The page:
In my opinion, that's one of the many wonderful things about homeschooling. Each child is given what they need--maybe extra encouragement at reading or music, or accelerated lessons in German--who knows a child better than their parents?

    Mindy

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  15. How do you like Landmark Freedom's english? It is less expensive than Abeka's first grade phonics and spelling with teacher's manuals. Christian Liberty Press's phonics and spelling is about $25 with teacher's manuals. Some people don't buy the teacher's manuals except for math. We used Landmark for high school-Bible,algebra,geometry,and english. We didn't like their high school science,history or literature. My son did like using their American history(high school) with the Abeka text. If I could do it over I would have him finish high school in the 10th or 11th grade and use the last year(over 16) just for SAT prep as a woman in our church did. That's the first time I heard of that concept. New York requires certain subjects between ages 6-16.

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  16. What a fun post! You are so organized.Where do you get the magazine files to hold your children's curricula? They tend to be pricey, so I haven't bought any yet. Blessings!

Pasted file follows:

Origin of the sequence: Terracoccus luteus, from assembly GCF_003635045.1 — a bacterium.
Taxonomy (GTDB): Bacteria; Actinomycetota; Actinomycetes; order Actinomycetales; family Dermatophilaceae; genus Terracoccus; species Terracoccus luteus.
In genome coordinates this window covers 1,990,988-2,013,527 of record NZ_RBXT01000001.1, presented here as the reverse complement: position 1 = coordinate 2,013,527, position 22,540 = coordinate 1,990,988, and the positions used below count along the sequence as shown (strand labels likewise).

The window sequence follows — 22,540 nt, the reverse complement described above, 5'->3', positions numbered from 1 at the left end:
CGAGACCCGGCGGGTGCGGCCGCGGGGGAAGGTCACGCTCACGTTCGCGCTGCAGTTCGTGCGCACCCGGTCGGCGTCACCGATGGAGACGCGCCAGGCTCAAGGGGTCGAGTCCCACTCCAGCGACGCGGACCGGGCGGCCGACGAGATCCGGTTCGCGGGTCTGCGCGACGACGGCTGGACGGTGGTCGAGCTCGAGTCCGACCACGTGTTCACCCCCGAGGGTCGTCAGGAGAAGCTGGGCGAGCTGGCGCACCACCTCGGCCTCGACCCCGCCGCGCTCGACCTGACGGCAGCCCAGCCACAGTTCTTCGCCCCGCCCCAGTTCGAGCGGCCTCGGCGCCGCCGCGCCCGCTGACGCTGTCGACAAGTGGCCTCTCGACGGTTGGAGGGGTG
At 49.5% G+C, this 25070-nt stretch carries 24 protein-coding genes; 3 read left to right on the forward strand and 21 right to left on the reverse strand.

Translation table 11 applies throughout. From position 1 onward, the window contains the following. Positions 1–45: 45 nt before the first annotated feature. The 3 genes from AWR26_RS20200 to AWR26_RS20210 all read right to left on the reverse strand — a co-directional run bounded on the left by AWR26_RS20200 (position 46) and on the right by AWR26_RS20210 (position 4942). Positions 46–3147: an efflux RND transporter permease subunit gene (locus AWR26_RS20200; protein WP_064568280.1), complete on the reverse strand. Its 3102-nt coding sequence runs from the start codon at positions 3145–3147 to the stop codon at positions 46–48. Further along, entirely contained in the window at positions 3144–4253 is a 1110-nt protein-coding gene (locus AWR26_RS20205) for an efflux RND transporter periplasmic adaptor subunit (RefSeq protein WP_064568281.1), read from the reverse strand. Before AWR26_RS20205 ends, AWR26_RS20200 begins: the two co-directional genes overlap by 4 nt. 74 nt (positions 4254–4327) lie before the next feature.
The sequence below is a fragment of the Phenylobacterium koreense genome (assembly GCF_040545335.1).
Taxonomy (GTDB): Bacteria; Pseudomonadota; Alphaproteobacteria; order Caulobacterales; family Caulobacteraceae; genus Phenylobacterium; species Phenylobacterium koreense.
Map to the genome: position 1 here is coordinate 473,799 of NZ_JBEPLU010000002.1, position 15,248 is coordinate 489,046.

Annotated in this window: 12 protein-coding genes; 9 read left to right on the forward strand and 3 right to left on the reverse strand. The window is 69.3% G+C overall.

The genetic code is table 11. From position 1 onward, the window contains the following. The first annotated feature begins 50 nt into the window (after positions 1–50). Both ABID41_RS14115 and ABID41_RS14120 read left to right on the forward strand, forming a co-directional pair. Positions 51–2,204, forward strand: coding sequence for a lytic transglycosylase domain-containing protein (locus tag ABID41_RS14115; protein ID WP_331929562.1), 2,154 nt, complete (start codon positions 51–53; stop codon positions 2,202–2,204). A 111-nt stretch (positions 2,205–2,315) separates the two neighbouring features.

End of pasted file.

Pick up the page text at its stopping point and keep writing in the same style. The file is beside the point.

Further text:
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  17. Christine, I get the magazine files at Ikea. Five of them are $2, and they are sturdy enough to make it for at least one school year. I also use them for my cooking magazines, to sort mail and catalogs, etc. and they hold up great. I am going to the post office later this week and will try to mail you some - we bought plenty last time I went to Ikea to have them in stock. I say "try" because as of right now, I hid them so well from the kids that I can't find them myself...

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  18. Are you still Cantering the Country? DC in New Mexico

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  19. Hello Zsuzsanna, I would love to homeschool my children, I have a one year old and expecting my second one, the one thing that I am really concerned is the fact that English is my second language and therefore have a limit to how much I can teach my children, I know there are tons of resources out there and of course they will have their father but this is really bothering me... Any advice on that?

    God bless...
    Wendy